Once available in mild steel, the short-tube Cat4ward headers for the '03 Cobra are now sold only in stainless steel. The full-pop retail price is a staggering $899, while the real-world mail-order price is more like $630. Part of the high price is these stainless headers (PN 1625S-7JT) are also ceramic coated to help with underhood heat and cosmetics. They'll last forever.

Before tightening any of the muffler or tailpipe clamps, eyeball the system for straightness and make any necessary adjustments.

Because we've covered quite a few short-tube, mod-motor header installations, this time we're detailing the Evol system installation while also providing the test results of adding JBA Cat4ward headers, among other things. It's also worth noting that two '03 Cobras were sampled. The main attraction is a stock red convertible a customer brought in for upgraded exhaust; the second is J's personal blue coupe. We're happy to report all parts tested made worthwhile power improvements. Even with the stock H-pipe with stock catalytic converters in place, there is approximately 38 hp to be found with the Cat4ward short-tube headers and Evol system working with stock cats in the stock 211/44-inch H-pipe. That's not too shabby for straightforward bolt-ons.

Speaking of bolt-ons, if you can get the Cat4ward short-tube headers on your Cobra, you won't have any trouble with the Evol after-cat. We've never seen such an easy exhaust system upgrade. It's definitely a driveway job, if that's your thing.

J's Tester
Besides JBA's customer's '03 Cobra, J Bittle put us in his own '03 Cobra coupe for a quick tire smoke and around-the-block evaluation. Souped up with a 2.73-inch blower pulley for a couple more pounds of boost, a set of 131/44-inch primary midlength JBA headers, high-flow cats in a 3-inch H-pipe, and the same 3-inch Evol after-cat system as tested on the red car, J's car proved a rowdy good time.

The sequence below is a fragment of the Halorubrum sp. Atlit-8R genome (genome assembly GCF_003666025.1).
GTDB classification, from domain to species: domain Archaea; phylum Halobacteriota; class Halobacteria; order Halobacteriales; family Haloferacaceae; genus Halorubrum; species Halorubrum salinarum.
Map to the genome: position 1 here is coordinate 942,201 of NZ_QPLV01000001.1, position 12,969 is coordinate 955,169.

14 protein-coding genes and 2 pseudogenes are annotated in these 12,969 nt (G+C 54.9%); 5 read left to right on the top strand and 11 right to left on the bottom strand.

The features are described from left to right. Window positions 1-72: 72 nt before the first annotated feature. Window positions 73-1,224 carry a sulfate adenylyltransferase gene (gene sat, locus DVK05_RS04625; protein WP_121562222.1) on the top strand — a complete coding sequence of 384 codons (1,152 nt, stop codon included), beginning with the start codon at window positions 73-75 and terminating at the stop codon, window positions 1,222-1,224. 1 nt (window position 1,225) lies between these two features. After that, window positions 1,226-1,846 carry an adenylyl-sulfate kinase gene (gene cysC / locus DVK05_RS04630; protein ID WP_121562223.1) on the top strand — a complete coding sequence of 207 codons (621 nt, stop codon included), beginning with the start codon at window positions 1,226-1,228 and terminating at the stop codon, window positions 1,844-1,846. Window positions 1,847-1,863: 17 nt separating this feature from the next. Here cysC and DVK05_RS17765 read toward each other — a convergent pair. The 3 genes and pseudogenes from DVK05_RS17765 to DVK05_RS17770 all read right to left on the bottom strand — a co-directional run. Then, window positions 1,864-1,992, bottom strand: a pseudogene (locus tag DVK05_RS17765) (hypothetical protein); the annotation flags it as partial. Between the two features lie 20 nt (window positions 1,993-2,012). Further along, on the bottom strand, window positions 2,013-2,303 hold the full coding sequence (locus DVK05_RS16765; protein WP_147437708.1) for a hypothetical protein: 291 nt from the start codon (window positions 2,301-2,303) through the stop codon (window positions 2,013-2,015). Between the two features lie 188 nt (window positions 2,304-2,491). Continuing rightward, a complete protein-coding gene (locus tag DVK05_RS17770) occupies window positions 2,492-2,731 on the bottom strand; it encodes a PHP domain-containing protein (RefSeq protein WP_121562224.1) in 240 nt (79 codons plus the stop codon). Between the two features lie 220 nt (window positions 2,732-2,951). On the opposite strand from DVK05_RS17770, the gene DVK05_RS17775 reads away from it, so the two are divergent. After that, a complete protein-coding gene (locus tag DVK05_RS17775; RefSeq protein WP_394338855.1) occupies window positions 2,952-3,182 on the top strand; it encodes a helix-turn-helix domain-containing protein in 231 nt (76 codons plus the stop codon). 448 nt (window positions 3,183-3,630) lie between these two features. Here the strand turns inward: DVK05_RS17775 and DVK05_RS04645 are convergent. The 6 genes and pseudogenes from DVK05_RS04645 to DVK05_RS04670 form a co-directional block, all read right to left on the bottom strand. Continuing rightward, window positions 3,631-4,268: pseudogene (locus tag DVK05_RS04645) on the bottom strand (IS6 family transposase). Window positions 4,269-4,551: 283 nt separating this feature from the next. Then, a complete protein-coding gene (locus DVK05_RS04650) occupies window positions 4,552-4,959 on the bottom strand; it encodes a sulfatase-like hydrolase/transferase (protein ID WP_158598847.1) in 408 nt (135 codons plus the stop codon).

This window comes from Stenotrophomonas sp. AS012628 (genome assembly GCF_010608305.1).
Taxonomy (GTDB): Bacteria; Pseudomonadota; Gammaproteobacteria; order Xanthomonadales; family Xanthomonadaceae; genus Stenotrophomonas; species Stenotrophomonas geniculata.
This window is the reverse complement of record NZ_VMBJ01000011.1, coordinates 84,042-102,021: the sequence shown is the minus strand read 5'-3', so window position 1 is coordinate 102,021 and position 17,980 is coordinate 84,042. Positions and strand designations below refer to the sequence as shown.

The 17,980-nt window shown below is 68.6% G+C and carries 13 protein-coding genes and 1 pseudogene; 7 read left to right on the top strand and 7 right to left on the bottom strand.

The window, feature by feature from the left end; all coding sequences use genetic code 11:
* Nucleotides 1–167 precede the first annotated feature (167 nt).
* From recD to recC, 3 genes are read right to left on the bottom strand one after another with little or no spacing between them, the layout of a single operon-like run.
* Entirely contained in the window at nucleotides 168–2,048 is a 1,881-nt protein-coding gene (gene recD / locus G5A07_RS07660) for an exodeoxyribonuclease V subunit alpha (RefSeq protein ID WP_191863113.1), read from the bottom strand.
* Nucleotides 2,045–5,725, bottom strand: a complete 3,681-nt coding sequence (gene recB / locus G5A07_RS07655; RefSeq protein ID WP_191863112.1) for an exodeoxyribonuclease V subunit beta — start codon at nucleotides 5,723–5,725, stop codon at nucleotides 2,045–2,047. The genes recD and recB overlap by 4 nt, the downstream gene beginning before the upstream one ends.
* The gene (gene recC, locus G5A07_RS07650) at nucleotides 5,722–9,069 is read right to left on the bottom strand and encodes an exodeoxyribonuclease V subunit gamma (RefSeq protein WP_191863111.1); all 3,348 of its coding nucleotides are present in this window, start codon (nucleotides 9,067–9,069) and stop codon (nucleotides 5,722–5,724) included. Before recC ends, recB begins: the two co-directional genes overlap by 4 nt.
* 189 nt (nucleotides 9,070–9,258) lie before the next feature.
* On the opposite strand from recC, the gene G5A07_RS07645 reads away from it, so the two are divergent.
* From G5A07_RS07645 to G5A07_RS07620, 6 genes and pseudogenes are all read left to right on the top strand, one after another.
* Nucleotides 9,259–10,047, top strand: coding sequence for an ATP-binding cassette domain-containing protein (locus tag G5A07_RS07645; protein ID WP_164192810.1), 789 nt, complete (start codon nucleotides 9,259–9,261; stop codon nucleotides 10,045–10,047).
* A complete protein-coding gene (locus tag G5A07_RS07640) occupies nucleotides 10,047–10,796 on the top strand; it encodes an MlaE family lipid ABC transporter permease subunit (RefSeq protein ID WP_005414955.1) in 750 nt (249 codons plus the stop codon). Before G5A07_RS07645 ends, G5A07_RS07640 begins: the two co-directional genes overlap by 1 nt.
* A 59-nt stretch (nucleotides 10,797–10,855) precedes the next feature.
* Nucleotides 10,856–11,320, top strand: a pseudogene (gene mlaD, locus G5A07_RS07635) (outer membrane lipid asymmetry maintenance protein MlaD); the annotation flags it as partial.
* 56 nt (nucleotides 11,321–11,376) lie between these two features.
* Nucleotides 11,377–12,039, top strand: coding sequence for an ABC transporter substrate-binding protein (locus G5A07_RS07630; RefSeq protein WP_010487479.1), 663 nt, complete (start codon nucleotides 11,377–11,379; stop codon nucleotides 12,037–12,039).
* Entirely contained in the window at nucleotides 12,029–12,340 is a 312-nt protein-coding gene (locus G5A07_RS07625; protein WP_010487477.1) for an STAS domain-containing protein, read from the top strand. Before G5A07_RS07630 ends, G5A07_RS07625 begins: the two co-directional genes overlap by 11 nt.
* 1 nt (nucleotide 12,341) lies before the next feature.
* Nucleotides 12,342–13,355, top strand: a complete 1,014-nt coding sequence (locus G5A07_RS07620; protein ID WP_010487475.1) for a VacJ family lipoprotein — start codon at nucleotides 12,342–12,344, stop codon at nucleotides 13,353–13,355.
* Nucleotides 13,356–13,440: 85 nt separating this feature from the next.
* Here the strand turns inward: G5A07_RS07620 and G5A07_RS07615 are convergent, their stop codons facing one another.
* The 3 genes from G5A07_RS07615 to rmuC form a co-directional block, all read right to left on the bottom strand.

Naturally, the all-3-inch exhaust system was bound to be heard, and it was. Actually, at idle the exhaust was surprisingly quiet, with a civilized burble rising from under the car like so many bubbles of exotic-car champagne. Get on the pedal, however, and the immediate world was bathed in a sonic discharge heavy enough to announce a serious power contender was at hand, but with the hard edges lightly rounded off. The Flowmaster Delta Flow mufflers receive high marks for their combination of plenty loud but not harsh. They were never "boomy."

Often the curved pipe under the differential sags. Shim it using a piece of wood or other object until after the system is tightened. At JBA, Eric finds leftover hangers from other jobs give just the right fit.

While decelerating, the big and open exhaust provided a sporty snap, crackle, and pop as the engine leaned out.

Plenty loud when on the gas normally translates into too loud when using 1,700-2,200 rpm around town-or, with the Cobra's six-speed gearbox, on the freeway. And the cruising results were predictable-an audibly charged cabin perfect for priming the adrenal glands on Saturday night, but definitely overactive for a Tuesday-morning commute.

While inspecting the exhaust with the car on a hoist, we wondered if we'd opt for the big 131/44-inch primary headers. These tubes are so large, not much more than three sheets of paper could be slipped between the starter motor or frame-rails and the header tubing on the passenger side of engine. Given a newer car with fresh engine mounts and not impossibly frozen nuts and bolts, the practicalities of living with such tight clearances seem-well-possible. Indeed, the installation never thunked against floor or driveline, and proved leak-free. But you just know that eventually you'll have to end up working around those monster tubes. We can happily report that the midlength header does easily fulfill its main objective of providing good bellhousing/ clutch clearance, so those chores will not involve header hassles. In addition, JBA also builds these headers with 151/48-inch primaries, which should notably increase wiggle room around the collector.